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WASHINGTON — Puerto Rico has suspended a $133 million contract for hurricane relief given to the firm of President Donald Trump’s former pick for a top FEMA position after an independent review board determined it was improperly awarded.
A review board overseeing the U.S. territory's housing contracts said Tuesday that the winning firm, Adjusters International, should have been disqualified for failing to comply with the requirements for the FEMA-funded contract overseeing repairs for up to 75,000 homes damaged by Hurricane Maria.
Daniel Craig, Adjusters' senior vice president, helped his firm with its bid for the contract, which was awarded by Puerto Rico's housing department in December. In September, Craig withdrew his nomination to become second-in-command at FEMA after NBC News reported he had been under federal investigation for ethics issues involving lucrative FEMA contracts awarded in the aftermath of Hurricane Katrina.
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Adjusters International did not provide the required certification and failed to prove that it could meet the financial requirements for the contract, which requires qualified bidders to have a $35 million credit line confirmed by a third party, or an account with an available balance of $35 million, according to the resolution released Tuesday by the independent review board.
"Adjusters’ offer should have been disqualified, and it should have in no way gone through to the second round of the proposals’ evaluations," the board said, adding that the firm’s proposal seemed to have been evaluated "in an arbitrary manner."
The Puerto Rican housing department will “respect the decision made by the Review Board” and suspend the contract until an appeals court makes a determination, said spokeswoman Leticia Jover.
The housing department, however, defended its original decision to award the contract to Adjusters International. “All administrative processes are carried out in accordance with applicable law and regulations, ensuring the best use of public funds and the successful implementation of our programs,” Jover said.
She added that transparency in contracts "is of paramount importance" to the Puerto Rican government and that the bidding process had not been subject to pressure from the winning firm. "Neither Daniel Craig or Adjusters staff approached [Housing Secretary Fernando Gil] to influence in the decision making," she said. (The review board did not mention Craig in its resolution.)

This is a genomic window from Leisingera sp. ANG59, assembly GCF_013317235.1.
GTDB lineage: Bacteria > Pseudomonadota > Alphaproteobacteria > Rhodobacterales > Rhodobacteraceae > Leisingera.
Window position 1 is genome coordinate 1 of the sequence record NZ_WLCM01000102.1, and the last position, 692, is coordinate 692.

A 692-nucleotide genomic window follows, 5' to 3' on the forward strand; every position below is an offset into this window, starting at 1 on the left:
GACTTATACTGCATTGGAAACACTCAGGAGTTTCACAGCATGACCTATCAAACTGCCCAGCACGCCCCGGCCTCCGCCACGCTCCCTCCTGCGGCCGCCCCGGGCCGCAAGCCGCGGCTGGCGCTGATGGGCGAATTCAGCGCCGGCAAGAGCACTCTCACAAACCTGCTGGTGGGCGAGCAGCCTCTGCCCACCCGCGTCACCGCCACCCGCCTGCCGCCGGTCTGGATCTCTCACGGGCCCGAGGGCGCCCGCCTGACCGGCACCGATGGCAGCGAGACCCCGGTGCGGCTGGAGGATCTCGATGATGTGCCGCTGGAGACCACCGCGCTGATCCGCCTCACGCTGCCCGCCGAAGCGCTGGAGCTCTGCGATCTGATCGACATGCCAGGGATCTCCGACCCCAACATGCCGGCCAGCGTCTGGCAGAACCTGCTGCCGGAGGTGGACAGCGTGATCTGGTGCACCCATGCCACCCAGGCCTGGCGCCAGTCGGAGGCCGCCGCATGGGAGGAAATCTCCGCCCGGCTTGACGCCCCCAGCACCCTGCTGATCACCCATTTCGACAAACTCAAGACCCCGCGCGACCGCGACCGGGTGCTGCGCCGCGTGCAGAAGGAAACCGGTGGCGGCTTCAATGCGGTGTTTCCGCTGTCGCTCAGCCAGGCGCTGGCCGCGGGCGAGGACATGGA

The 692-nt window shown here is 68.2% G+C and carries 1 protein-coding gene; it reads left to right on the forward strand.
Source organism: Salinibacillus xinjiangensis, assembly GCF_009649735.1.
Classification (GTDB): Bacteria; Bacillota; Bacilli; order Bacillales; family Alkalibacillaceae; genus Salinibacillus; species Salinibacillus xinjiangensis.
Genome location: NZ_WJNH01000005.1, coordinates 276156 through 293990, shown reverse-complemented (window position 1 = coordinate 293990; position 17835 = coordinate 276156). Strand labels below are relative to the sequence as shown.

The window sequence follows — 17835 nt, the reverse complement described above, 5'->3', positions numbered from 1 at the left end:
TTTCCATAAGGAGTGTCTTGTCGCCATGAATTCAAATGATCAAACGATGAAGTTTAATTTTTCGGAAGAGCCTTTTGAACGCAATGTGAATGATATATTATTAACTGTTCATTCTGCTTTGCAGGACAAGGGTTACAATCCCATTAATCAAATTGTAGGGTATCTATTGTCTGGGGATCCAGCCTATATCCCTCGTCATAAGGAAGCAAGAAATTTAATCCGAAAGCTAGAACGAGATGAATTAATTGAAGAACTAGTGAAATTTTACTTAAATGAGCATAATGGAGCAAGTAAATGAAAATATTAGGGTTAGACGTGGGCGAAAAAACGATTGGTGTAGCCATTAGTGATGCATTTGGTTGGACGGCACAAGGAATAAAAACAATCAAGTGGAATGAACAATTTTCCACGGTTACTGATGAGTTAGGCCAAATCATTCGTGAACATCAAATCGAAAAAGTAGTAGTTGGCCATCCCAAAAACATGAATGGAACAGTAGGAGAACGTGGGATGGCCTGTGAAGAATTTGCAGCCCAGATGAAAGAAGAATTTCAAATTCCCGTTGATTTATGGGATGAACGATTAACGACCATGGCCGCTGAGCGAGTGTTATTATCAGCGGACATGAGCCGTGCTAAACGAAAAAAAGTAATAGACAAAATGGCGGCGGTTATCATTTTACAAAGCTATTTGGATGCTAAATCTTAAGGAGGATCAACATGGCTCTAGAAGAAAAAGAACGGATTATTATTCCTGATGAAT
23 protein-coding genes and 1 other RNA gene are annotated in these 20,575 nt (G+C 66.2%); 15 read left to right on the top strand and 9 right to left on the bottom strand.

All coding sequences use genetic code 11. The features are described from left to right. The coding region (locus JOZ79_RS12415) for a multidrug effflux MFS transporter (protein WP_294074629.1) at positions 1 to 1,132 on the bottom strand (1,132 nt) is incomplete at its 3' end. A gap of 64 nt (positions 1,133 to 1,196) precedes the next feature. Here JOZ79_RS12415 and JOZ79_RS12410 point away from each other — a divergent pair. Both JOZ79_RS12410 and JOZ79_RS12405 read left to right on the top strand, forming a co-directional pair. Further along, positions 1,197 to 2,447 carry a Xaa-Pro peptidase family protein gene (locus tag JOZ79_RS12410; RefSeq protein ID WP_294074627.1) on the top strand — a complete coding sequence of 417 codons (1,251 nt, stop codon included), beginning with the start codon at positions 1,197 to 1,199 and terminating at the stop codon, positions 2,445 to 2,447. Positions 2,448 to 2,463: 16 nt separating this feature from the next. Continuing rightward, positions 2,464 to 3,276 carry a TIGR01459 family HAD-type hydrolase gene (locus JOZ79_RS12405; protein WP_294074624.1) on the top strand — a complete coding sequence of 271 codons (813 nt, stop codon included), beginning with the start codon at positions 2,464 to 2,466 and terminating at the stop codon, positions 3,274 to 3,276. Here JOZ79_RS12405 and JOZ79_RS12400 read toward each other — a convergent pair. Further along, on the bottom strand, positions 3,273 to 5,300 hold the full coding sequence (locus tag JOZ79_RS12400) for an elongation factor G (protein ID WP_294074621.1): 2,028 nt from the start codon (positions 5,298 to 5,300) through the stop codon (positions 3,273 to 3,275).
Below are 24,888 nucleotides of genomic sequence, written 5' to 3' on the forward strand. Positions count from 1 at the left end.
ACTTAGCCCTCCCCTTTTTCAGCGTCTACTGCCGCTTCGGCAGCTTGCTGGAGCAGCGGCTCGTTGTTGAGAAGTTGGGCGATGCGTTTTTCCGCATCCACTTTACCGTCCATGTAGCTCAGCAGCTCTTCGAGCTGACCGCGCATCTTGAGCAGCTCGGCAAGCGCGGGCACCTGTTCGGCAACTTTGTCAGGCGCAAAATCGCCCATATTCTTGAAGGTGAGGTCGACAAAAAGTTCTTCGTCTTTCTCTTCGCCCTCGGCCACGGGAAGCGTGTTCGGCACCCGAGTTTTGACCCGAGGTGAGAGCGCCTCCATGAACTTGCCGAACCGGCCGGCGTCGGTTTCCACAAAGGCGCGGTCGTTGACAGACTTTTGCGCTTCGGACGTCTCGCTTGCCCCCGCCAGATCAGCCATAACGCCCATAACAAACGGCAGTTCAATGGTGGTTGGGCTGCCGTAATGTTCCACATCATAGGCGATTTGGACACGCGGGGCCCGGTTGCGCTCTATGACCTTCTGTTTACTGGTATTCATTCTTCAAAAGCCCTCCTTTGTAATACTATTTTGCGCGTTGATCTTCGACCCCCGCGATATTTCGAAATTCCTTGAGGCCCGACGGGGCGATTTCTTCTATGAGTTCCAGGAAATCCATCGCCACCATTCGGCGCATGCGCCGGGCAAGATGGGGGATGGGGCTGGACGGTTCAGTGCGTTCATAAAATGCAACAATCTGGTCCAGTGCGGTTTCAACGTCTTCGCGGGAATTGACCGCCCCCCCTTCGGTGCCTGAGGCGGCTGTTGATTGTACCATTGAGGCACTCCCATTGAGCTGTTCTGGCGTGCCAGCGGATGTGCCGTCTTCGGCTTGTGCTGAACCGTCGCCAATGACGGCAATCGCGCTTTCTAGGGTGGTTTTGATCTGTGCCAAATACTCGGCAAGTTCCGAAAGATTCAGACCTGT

In 2011, federal investigators said there was not enough evidence to prove that Craig had violated ethics laws, but concluded that he had falsified government records while working in the Bush administration. Craig has denied any wrongdoing and never faced criminal charges for his actions.
Adjusters International said it was "deeply disappointed" with the review board’s decision, asserting that it had complied with all the requirements for the award and "represented the best value for Puerto Rico," according to a statement from Eric Perez-Ochoa, an attorney for the firm.
Since January, the company has conducted "almost 1,500 home inspections daily to help Puerto Ricans get back into their homes," Perez-Ochoa said. "This decision puts that progress at risk and may cost Puerto Rico more money."
The review board found other problems with the decision to award the contract to Adjusters International. During the points-based evaluation of competing bids, the firm should not have been awarded extra credit for having a partnership with a local business, the review board said. Adjusters had an agreement with a local call center company that did not meet the requirements for the extra points, according to the resolution.
A competing firm, AECOM, said that it had received the highest score in the government’s final evaluation of bidders and filed a formal challenge to the contract award last month. Adjusters International, however, offered to do the work at a lower price.
AECOM praised the review board for "evaluating the facts and correcting the decision," adding that it was "ready and able to start working immediately" to help residents return to their homes, according to a company statement.
Puerto Rico’s minority leadership called for an official investigation into the contract last month, comparing it to the $300 million contract with Whitefish Energy, a small Montana company, that the government cancelled last year after public outcry.